In this post, you will learn – How To Find A Forensic Accounting Job in the UK as an Expat.
In fact: This article is by Induvant Singh Tomar who has a rich experience in Forensic Accounting. He has worked across UK, India, South East Asia, Middle East, Africa etc.
Today he is sharing with us – How young Accountants can apply for international Forensic Accounting opportunities to get their DREAM JOB.
Induvant is a qualified Chartered Accountant and a Certified Anti-Money Laundering Specialist (CAMS) with a Masters degree in Commerce.
Presently he is associated with PWC, London in their Forensic Services Team.
What is Forensic Accounting
Forensic Accounting, often considered a new facet of Accounting has seen an INCREDIBLE expansion in the last decade.
Overall, the scope of Forensic Accounting globally is brighter than ever before.
A Forensic Accountant Today is Involved in Investigating:
- Financial Irregularities
- Advising On Financial Aspects Of The Disputes
- Quantifying Losses
- Valuing A Business
- Designing risk control framework Etc.
Need for Forensic Accountants
- What led to the demand for Forensic Accountants? Increase in fraud and bribery, corruption-related incidents, tightening economic conditions led to the demand for Forensic Accountants. Also increased scrutiny of how companies are governed globally contributed to the growth of Forensic Accountants.
- Forensic Accountants investigate and analyze the evidence. However, they also communicate findings in the form of reports and assists in legal proceedings in the Courts.
- Corporates, banks, and other regulated institutions increasingly require independent forensic support in investigating cases to demonstrate their commitment to stakeholders, regulators, investors, consumers.
- Moreover, many corporates (manufacturing, services, etc.) have also set up their internal forensic divisions alongside internal audit. The main reason for this is to maintain confidentiality and cost optimization.
- Many MBA’s, Lawyers, Engineers, Data scientists etc are also joining the forensic space in great numbers. This is because of the huge demand for specialist skill sets required due to the nature, veracity, and impact of the fraud, and related incidents that have been unearthed in recent past.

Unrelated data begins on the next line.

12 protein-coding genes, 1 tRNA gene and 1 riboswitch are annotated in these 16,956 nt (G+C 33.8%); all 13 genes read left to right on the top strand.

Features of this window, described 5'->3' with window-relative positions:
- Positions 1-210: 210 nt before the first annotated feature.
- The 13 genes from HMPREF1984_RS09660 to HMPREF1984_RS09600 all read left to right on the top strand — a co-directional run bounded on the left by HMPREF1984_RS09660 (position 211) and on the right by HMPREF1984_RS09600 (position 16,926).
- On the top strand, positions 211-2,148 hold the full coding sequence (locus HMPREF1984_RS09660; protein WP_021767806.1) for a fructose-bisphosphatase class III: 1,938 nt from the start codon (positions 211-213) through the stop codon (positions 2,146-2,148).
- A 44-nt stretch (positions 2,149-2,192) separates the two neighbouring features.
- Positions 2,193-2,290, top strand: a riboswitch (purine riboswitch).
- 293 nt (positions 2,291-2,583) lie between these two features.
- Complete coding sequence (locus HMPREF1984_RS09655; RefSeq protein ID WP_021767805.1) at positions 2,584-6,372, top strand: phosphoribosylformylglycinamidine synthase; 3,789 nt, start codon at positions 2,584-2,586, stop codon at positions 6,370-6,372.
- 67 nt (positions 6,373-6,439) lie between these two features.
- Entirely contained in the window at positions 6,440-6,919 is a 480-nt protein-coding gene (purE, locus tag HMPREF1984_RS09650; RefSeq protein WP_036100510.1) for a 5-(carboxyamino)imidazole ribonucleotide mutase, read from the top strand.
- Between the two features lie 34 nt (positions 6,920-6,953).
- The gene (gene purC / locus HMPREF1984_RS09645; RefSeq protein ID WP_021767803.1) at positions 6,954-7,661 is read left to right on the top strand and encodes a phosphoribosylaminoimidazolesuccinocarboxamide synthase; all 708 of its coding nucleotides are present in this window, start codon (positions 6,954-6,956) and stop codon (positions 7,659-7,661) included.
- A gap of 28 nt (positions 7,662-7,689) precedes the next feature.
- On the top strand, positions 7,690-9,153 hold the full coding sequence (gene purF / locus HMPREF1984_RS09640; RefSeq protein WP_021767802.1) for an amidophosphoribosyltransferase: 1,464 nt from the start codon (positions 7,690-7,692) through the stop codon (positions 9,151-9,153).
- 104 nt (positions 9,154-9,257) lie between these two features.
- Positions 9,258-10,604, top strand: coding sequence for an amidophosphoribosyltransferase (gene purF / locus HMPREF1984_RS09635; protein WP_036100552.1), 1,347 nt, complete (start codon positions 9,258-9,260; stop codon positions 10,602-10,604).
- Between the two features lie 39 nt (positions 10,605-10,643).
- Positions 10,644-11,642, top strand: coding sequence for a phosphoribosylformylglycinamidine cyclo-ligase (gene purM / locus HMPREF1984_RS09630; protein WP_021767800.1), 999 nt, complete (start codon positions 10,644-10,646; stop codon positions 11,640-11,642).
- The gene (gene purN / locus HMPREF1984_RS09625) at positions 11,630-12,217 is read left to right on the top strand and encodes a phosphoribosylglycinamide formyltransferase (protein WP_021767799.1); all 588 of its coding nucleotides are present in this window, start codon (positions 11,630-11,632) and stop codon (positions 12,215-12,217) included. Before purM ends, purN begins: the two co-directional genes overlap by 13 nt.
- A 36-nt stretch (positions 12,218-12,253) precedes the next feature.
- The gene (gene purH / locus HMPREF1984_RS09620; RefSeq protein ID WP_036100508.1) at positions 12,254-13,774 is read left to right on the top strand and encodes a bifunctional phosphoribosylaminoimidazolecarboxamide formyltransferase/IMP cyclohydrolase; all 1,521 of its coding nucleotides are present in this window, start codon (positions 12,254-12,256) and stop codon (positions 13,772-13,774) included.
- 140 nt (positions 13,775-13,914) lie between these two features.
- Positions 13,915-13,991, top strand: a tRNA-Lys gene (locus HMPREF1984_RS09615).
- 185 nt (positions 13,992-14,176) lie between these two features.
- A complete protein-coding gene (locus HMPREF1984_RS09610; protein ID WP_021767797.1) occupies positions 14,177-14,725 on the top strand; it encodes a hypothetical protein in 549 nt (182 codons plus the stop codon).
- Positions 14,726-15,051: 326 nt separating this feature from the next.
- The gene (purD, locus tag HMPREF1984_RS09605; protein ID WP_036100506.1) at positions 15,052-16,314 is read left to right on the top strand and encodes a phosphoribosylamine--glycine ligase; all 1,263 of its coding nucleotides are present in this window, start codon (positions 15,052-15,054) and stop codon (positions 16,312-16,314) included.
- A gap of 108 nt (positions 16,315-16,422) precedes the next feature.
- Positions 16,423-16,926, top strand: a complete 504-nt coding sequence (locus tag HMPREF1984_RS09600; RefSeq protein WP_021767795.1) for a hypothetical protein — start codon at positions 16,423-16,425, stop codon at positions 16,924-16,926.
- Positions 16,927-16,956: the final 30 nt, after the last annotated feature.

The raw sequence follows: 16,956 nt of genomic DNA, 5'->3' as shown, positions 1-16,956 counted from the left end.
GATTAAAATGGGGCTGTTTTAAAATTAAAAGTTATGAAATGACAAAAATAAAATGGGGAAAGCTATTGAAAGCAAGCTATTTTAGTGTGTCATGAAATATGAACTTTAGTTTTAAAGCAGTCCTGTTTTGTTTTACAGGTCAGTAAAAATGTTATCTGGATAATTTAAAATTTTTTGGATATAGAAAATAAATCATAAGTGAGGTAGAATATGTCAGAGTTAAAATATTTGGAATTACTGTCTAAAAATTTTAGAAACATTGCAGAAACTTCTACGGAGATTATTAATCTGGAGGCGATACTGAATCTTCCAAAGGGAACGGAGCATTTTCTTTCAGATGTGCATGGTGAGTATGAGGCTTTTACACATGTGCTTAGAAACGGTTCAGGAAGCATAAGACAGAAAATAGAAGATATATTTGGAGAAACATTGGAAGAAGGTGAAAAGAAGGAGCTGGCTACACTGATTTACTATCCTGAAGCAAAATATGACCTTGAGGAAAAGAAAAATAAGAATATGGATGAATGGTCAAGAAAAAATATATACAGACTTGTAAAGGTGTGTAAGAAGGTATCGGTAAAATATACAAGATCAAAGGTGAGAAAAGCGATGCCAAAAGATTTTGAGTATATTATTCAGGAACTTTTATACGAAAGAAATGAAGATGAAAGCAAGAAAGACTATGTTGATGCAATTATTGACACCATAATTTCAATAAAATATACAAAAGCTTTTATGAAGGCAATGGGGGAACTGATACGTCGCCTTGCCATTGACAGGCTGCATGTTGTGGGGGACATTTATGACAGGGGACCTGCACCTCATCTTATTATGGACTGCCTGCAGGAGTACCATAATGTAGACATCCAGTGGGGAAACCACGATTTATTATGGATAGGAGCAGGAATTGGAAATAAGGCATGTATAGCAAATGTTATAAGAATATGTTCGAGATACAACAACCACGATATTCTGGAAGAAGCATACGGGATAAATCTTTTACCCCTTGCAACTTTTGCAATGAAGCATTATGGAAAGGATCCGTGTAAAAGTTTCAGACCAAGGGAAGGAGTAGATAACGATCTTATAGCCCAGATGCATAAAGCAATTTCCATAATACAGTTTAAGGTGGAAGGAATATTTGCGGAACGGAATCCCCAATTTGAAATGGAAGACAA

- For instance, many organizations have been hiring an ethical hacker to develop a domain/ expertise that could help them prevent cyber-attacks.
Forensic Accounting Opportunities in the UK for Expats
More recently many tier 2, boutique and law firms in the UK are hiring forensic accountants for their client-related work.
So in the UK, one can find Forensic Accounting opportunities in – Accountancy firms, Insurance companies, Banks, Police forces and Government agencies.
Initially, the UK, US, EU were traditionally seen as the attractive options intentionally on account of a great deal of early economic expansion across these territories.
However, in last decade or so, with South East Asia, Middle eastern regions proving their economic prowess, cities/ countries like Singapore, Hong Kong, and Dubai have become international hubs pulling resources from across the globe.
Indian Chartered Accountants are recognized globally with the depth and expertise of their domain knowledge.
However, at times, finding a good opportunity to work internationally early in your career (with/without prior experience) can be challenging. This is because there are multiple factors which play a role in the international job market search.
Accounting firms, like other corporates logically prefer to hire local graduates due to their better understanding of local issues, customs, culture, language, etc. Also, it is more cost-effective for them when it comes to legal, regulatory and training aspects.
Further, the recent geopolitical situation across the globe, with increasing pressure from the governments, corporates are discouraged to hire international candidates, and incentivized for hiring local resources.
My Advice to All Forensic Accountants Looking for an International Opportunity especially in the UK:
- Chartered Accountants /CPA’s from anywhere in the world can find job opportunities on various popular job portals such as reed.co.uk, total jobs, indeed, LinkedIn, etc.
- They can also find opportunities directly on the Corporate/ firm’s (prospective employer’s) website.
- Also, there are many popular professional recruitment firms in the UK such as Michael Page, Morgan McKinley, Hays etc which help Chartered Accountants to find a fitting job. Chances to get shortlisted for a job interview however depends upon multiple factors as mentioned in the article (i.e. education, previous experience, work permit, etc).
- The probability of succeeding in getting the opportunity to work internationally (UK, US, EU, Australia etc.) can be enhanced by adding additional expertise/ skillsets/ certification in your experience.
- You can consider – Association of Certified Anti-Money Laundering Specialists (ACAMS), Certified Fraud Examiner (CFE), CPA, etc.